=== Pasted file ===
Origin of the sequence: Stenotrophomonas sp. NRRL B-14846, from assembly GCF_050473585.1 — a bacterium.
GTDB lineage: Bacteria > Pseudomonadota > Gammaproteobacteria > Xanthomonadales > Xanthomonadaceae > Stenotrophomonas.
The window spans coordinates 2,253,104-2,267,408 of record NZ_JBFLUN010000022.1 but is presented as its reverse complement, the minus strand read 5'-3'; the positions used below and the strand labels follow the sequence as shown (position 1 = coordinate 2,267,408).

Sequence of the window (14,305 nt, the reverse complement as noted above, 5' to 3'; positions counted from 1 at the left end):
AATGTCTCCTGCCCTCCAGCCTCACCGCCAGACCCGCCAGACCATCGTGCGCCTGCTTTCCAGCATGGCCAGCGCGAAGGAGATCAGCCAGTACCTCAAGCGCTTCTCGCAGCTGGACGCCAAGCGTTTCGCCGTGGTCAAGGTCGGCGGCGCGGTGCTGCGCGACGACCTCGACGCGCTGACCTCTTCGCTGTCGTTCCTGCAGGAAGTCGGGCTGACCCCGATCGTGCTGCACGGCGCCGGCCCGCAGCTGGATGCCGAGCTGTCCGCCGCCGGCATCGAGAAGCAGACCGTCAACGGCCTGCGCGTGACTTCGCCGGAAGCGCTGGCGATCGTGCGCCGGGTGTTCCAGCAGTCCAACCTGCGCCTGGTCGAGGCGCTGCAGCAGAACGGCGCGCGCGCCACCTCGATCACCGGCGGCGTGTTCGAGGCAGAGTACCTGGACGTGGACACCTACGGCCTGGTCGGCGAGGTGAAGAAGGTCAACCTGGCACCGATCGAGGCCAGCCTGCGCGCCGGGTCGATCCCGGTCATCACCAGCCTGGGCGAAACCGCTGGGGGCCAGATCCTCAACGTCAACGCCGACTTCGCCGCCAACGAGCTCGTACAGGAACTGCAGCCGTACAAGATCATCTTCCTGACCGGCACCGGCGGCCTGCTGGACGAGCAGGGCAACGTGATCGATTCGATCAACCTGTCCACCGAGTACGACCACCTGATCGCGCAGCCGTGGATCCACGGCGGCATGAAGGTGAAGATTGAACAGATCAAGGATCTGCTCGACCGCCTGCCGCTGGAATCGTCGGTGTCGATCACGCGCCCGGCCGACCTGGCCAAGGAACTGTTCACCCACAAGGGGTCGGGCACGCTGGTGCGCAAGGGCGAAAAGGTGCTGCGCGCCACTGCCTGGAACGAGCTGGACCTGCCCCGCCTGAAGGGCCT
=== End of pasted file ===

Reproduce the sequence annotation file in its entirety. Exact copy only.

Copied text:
Origin of the sequence: Stenotrophomonas sp. NRRL B-14846, from assembly GCF_050473585.1 — a bacterium.
GTDB lineage: Bacteria > Pseudomonadota > Gammaproteobacteria > Xanthomonadales > Xanthomonadaceae > Stenotrophomonas.
The window spans coordinates 2,253,104-2,267,408 of record NZ_JBFLUN010000022.1 but is presented as its reverse complement, the minus strand read 5'-3'; the positions used below and the strand labels follow the sequence as shown (position 1 = coordinate 2,267,408).

Sequence of the window (14,305 nt, the reverse complement as noted above, 5' to 3'; positions counted from 1 at the left end):
AATGTCTCCTGCCCTCCAGCCTCACCGCCAGACCCGCCAGACCATCGTGCGCCTGCTTTCCAGCATGGCCAGCGCGAAGGAGATCAGCCAGTACCTCAAGCGCTTCTCGCAGCTGGACGCCAAGCGTTTCGCCGTGGTCAAGGTCGGCGGCGCGGTGCTGCGCGACGACCTCGACGCGCTGACCTCTTCGCTGTCGTTCCTGCAGGAAGTCGGGCTGACCCCGATCGTGCTGCACGGCGCCGGCCCGCAGCTGGATGCCGAGCTGTCCGCCGCCGGCATCGAGAAGCAGACCGTCAACGGCCTGCGCGTGACTTCGCCGGAAGCGCTGGCGATCGTGCGCCGGGTGTTCCAGCAGTCCAACCTGCGCCTGGTCGAGGCGCTGCAGCAGAACGGCGCGCGCGCCACCTCGATCACCGGCGGCGTGTTCGAGGCAGAGTACCTGGACGTGGACACCTACGGCCTGGTCGGCGAGGTGAAGAAGGTCAACCTGGCACCGATCGAGGCCAGCCTGCGCGCCGGGTCGATCCCGGTCATCACCAGCCTGGGCGAAACCGCTGGGGGCCAGATCCTCAACGTCAACGCCGACTTCGCCGCCAACGAGCTCGTACAGGAACTGCAGCCGTACAAGATCATCTTCCTGACCGGCACCGGCGGCCTGCTGGACGAGCAGGGCAACGTGATCGATTCGATCAACCTGTCCACCGAGTACGACCACCTGATCGCGCAGCCGTGGATCCACGGCGGCATGAAGGTGAAGATTGAACAGATCAAGGATCTGCTCGACCGCCTGCCGCTGGAATCGTCGGTGTCGATCACGCGCCCGGCCGACCTGGCCAAGGAACTGTTCACCCACAAGGGGTCGGGCACGCTGGTGCGCAAGGGCGAAAAGGTGCTGCGCGCCACTGCCTGGAACGAGCTGGACCTGCCCCGCCTGAAGGGCCT